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Russia Recruiting Syrian Fighters to Invasion of Ukraine

Syrian President Bashar Assad, left, gestures while speaking to Russian President Vladimir Putin during their meeting in Damascus, Syria, Tuesday, Jan. 7, 2020. With its war on Ukraine now in its third week, Putin on Friday, March 11, 2022, approved bringing in volunteer fighters from the Middle East into the conflict. (Alexei Druzhinin, Sputnik, Kremlin Pool Photo via AP, File)
Syrian President Bashar Assad, left, gestures while speaking to Russian President Vladimir Putin during their meeting in Damascus, Syria, Tuesday, Jan. 7, 2020. With its war on Ukraine now in its third week, Putin on Friday, March 11, 2022, approved bringing in volunteer fighters from the Middle East into the conflict. (Alexei Druzhinin, Sputnik, Kremlin Pool Photo via AP, File)

Russia has invited Syrians with experience in urban combat to join the invasion of Ukraine, according to United States officials. Some of those Syrian fighters are already staging in Russia, according to the officials. 

Syrian website DeirEzzor24 reported that Russia was offering volunteers “salaries ranging between 200 and 300 USD” to be security guards, “in addition to recruiting mercenaries with wide privileges.” 

With the exception of Kherson near Crimea, the Russian army has so far been unsuccessful in capturing major Ukrainian cities using infantry, so Russia has resorted to shelling civilian areas and critical infrastructure. 

Since 2015, Russian military and mercenaries have been heavily active in Syria, supporting the regime of Syrian President Bashar Al-Assad in the ongoing civil war and presumably forging the relationships with urban fighters they now hope to utilize in capturing more Ukrainian cities.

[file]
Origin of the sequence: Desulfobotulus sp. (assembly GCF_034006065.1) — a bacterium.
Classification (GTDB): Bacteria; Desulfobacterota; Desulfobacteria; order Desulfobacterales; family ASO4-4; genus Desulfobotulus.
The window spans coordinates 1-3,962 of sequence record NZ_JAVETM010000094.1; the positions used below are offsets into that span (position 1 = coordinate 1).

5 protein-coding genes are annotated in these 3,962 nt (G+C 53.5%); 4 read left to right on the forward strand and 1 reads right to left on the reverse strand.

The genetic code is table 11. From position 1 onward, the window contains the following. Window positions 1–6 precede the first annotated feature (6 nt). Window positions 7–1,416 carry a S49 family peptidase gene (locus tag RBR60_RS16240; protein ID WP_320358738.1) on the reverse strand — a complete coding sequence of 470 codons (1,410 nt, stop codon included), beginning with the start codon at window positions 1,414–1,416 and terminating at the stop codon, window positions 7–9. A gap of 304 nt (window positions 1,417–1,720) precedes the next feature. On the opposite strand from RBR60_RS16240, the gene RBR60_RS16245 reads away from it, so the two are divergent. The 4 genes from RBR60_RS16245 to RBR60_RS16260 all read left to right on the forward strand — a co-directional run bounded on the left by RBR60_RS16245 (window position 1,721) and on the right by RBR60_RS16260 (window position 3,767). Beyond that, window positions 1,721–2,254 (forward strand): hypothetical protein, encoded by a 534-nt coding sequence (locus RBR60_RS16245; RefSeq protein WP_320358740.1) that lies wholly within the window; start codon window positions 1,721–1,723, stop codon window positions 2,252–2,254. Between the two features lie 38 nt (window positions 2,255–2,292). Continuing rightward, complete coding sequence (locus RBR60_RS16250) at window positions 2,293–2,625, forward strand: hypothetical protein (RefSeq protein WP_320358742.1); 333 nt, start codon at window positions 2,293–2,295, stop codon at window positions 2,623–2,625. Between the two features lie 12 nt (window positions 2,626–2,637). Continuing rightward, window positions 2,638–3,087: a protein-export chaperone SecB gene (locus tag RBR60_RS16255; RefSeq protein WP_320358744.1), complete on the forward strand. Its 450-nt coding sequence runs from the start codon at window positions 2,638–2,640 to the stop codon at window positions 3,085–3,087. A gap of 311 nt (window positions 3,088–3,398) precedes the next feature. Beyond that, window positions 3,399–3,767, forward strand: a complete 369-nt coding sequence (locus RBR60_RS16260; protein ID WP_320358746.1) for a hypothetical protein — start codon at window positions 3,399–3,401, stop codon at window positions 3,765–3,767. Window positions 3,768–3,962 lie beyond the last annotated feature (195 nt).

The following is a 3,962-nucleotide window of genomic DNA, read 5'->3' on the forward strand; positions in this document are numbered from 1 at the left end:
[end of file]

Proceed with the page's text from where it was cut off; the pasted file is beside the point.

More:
Russia appears to be recruiting Syrians as individuals, without officially involving the Syrian military, although Syrian President Bashar Al-Assad has said “Syria supports Russia completely.” 

Assad and Russian President Vladimir Putin have a close working relationship and frequently communicate. One member of the Syrian parliament claimed last week that Putin asked Assad about invading Ukraine in February, prior to launching attacks. 

What is unclear is how large of a role a Syrian deployment would be.  

Russian Defense Minister Sergei Shoigu spoke of “more than 16,000 applications” already recruited from the Middle East, although the country of origin was not mentioned.  

Members of the Syrian opposition claim that Russia recently began recruiting in Syria for its invasion of Ukraine, but believe those numbers are not too high at this point.  

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